Zosimus, New History 5.07

Zosimus (Greek Ζώσιμος): Early Byzantine, pagan author of a history of the Roman Empire, published in the first quarter of the sixth century CE.

The translation of ZosimusNew History offered here was printed in 1814 by W. Green and T. Chaplin in London, and was probably prepared by J. Davis of the Military Chronicle and Military Classics Office. The translator is anonymous. The text was found at Tertullian.org. The notes were added by Jona Lendering.


[5.7.1] Rufinus, on learning the calamities which Greece had sustained, was still more anxious to be emperor; for now that the commonwealth was in confusion, there appeared to him no obstacle to such an enterprise. Stilicho, having caused a considerable number of troops to embark, hastened to assist the Achaeans in their distress. Arriving in the Peloponnese, he compelled the barbarians to fly to Pholoe,

[5.7.2] where he might with ease have destroyed them all, through the want of provisions, had he not yielded himself up to luxury and licentiousness. He likewise permitted his soldiers to plunder what the barbarians had left, thus giving the enemy an opportunity to depart from Peloponnese, to carry their spoils with them to Epirus, and to pillage all the towns in that country.

[5.7.3] When Stilicho heard of these transactions, he sailed back into Italy without having effected any thing, except bringing on the Greeks much greater and more grievous calamities by means of the soldiers whom he had taken with him. Upon his return into Italy, he immediately resolved to effect the death of Rufinus in the following manner. He informed the emperor Honorius that he might conveniently send some auxiliary troops to his brother Arcadius, to defend the miserable nations under his dominion. The emperor commanding him to act as he judged expedient,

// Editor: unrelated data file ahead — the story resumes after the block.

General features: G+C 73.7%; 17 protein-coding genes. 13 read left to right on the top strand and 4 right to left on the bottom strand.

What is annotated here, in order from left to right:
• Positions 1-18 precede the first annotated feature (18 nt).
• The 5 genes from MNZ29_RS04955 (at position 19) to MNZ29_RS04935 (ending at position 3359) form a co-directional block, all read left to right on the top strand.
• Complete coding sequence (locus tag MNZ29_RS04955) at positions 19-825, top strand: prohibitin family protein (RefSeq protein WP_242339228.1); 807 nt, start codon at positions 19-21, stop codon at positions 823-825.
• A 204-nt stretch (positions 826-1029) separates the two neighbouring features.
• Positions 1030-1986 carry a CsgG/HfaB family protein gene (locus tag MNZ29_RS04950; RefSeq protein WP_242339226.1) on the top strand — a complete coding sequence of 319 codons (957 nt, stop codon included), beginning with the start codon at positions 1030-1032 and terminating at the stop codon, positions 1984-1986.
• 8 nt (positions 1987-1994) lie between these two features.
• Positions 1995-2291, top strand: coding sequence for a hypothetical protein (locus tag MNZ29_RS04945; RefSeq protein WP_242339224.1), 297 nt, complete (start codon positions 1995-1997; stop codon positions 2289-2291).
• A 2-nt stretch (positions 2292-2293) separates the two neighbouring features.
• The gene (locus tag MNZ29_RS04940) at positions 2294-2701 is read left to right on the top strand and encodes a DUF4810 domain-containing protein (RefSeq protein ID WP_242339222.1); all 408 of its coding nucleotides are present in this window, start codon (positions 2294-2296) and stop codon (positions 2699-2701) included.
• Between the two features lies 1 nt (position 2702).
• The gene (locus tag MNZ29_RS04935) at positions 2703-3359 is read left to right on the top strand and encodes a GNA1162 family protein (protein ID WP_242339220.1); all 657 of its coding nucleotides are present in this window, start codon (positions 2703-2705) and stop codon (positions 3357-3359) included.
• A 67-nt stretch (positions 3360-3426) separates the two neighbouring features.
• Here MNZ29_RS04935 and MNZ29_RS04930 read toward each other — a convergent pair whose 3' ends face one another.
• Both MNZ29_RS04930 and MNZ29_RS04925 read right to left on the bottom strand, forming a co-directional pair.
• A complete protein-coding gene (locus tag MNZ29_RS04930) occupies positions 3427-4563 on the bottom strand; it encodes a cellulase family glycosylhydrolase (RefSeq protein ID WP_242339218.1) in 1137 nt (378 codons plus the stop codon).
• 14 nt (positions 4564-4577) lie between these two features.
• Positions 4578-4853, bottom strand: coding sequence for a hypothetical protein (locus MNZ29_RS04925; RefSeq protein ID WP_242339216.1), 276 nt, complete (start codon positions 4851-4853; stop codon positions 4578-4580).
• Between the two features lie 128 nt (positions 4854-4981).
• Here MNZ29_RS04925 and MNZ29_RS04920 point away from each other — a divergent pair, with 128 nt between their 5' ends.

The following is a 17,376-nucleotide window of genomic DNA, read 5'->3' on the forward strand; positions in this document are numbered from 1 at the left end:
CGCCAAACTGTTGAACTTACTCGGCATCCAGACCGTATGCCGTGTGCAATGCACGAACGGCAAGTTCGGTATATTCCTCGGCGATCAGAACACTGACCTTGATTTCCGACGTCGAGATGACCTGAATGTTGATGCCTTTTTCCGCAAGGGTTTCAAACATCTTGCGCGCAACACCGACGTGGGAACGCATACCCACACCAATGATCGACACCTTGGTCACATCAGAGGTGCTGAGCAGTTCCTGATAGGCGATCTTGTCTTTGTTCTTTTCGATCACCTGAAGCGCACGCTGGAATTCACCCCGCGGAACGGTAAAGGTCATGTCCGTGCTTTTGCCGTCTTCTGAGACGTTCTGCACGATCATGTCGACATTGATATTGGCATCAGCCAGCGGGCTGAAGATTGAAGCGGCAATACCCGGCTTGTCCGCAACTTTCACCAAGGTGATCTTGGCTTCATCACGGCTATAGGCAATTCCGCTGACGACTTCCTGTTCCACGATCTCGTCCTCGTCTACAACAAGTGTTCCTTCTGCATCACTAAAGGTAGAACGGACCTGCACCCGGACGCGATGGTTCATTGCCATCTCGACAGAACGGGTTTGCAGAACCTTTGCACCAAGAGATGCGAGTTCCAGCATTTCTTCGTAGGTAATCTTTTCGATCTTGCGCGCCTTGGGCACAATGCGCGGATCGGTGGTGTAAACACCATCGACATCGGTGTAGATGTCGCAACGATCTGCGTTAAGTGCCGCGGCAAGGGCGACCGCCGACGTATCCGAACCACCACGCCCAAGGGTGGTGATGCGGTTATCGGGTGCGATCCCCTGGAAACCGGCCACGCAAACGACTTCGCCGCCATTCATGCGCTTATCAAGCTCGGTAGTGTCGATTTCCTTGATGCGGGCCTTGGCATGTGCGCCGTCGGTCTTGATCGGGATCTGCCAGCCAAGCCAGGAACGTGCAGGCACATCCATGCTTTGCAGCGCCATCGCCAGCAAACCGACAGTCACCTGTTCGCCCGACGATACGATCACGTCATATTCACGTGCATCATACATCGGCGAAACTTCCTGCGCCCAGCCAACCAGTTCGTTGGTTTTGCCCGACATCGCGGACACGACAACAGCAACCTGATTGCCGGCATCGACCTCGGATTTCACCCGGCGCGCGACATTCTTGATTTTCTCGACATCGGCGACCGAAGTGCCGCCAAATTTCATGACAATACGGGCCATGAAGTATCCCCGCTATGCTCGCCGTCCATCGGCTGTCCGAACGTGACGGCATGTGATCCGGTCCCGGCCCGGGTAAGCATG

[5.7.4] he gave orders what troops should be sent upon that occasion, appointing Gainas their commander, to whom he communicated his design against Rufinus. When these troops were arrived near Constantinople, Gainas went forward, and informed the emperor Arcadius of their approach, and that they were come for the purpose of assisting him in his necessity.

[5.7.5] The emperor being pleased at their coming, Gainas advised him to meet them on their entrance into the city, which he observed was an honor usually conferred on the soldiers in similar instances. The emperor, being persuaded to this, went out of the city, and the soldiers paid him the usual marks of respect, which he received with kindness. At length, the signal being made by Gainas, they all fell on Rufinus, and surrounding him struck him with their swords,

[5.7.6] so that one struck off his right hand, another his left, a third divided his head from his body, and went away singing songs of triumph. They even so insulted him after he was dead, as to carry his head round the whole, city, asking every person they met to give something to an insatiable miser.